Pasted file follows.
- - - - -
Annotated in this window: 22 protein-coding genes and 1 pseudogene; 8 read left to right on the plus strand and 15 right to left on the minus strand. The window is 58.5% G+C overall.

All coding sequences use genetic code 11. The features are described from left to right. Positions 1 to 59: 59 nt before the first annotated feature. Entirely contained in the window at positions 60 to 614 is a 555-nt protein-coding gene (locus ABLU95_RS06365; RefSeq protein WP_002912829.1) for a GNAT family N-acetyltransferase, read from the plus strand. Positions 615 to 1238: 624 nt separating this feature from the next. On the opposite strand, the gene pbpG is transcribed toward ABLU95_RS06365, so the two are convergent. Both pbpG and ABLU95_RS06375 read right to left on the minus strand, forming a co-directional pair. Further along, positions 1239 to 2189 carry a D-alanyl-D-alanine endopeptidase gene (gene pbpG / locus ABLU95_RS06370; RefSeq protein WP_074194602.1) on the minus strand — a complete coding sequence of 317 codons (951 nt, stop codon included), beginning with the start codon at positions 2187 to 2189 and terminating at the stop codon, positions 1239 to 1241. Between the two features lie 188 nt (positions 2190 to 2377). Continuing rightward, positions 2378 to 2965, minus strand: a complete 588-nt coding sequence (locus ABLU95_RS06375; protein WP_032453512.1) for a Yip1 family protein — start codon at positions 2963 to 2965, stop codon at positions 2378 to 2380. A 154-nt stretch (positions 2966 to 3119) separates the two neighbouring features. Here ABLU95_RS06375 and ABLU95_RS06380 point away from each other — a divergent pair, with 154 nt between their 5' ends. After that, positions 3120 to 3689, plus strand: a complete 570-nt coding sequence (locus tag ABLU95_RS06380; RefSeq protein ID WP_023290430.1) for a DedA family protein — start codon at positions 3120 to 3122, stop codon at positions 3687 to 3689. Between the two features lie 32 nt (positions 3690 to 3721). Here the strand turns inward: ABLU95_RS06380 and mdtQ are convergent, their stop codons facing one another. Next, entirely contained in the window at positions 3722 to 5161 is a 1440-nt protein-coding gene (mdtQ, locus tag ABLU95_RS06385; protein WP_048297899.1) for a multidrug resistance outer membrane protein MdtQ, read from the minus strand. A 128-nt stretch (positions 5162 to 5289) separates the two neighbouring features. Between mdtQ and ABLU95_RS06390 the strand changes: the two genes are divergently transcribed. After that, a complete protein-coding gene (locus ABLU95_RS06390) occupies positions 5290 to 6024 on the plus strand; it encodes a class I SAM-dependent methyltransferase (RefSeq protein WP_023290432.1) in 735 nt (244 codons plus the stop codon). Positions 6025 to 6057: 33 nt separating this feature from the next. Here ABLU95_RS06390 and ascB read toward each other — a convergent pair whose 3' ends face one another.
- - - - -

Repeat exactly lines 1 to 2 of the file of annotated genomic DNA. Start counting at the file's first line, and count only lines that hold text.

Annotated in this window: 22 protein-coding genes and 1 pseudogene; 8 read left to right on the plus strand and 15 right to left on the minus strand. The window is 58.5% G+C overall.

All coding sequences use genetic code 11. The features are described from left to right. Positions 1 to 59: 59 nt before the first annotated feature. Entirely contained in the window at positions 60 to 614 is a 555-nt protein-coding gene (locus ABLU95_RS06365; RefSeq protein WP_002912829.1) for a GNAT family N-acetyltransferase, read from the plus strand. Positions 615 to 1238: 624 nt separating this feature from the next. On the opposite strand, the gene pbpG is transcribed toward ABLU95_RS06365, so the two are convergent. Both pbpG and ABLU95_RS06375 read right to left on the minus strand, forming a co-directional pair. Further along, positions 1239 to 2189 carry a D-alanyl-D-alanine endopeptidase gene (gene pbpG / locus ABLU95_RS06370; RefSeq protein WP_074194602.1) on the minus strand — a complete coding sequence of 317 codons (951 nt, stop codon included), beginning with the start codon at positions 2187 to 2189 and terminating at the stop codon, positions 1239 to 1241. Between the two features lie 188 nt (positions 2190 to 2377). Continuing rightward, positions 2378 to 2965, minus strand: a complete 588-nt coding sequence (locus ABLU95_RS06375; protein WP_032453512.1) for a Yip1 family protein — start codon at positions 2963 to 2965, stop codon at positions 2378 to 2380. A 154-nt stretch (positions 2966 to 3119) separates the two neighbouring features. Here ABLU95_RS06375 and ABLU95_RS06380 point away from each other — a divergent pair, with 154 nt between their 5' ends. After that, positions 3120 to 3689, plus strand: a complete 570-nt coding sequence (locus tag ABLU95_RS06380; RefSeq protein ID WP_023290430.1) for a DedA family protein — start codon at positions 3120 to 3122, stop codon at positions 3687 to 3689. Between the two features lie 32 nt (positions 3690 to 3721). Here the strand turns inward: ABLU95_RS06380 and mdtQ are convergent, their stop codons facing one another. Next, entirely contained in the window at positions 3722 to 5161 is a 1440-nt protein-coding gene (mdtQ, locus tag ABLU95_RS06385; protein WP_048297899.1) for a multidrug resistance outer membrane protein MdtQ, read from the minus strand. A 128-nt stretch (positions 5162 to 5289) separates the two neighbouring features. Between mdtQ and ABLU95_RS06390 the strand changes: the two genes are divergently transcribed. After that, a complete protein-coding gene (locus ABLU95_RS06390) occupies positions 5290 to 6024 on the plus strand; it encodes a class I SAM-dependent methyltransferase (RefSeq protein WP_023290432.1) in 735 nt (244 codons plus the stop codon). Positions 6025 to 6057: 33 nt separating this feature from the next. Here ABLU95_RS06390 and ascB read toward each other — a convergent pair whose 3' ends face one another.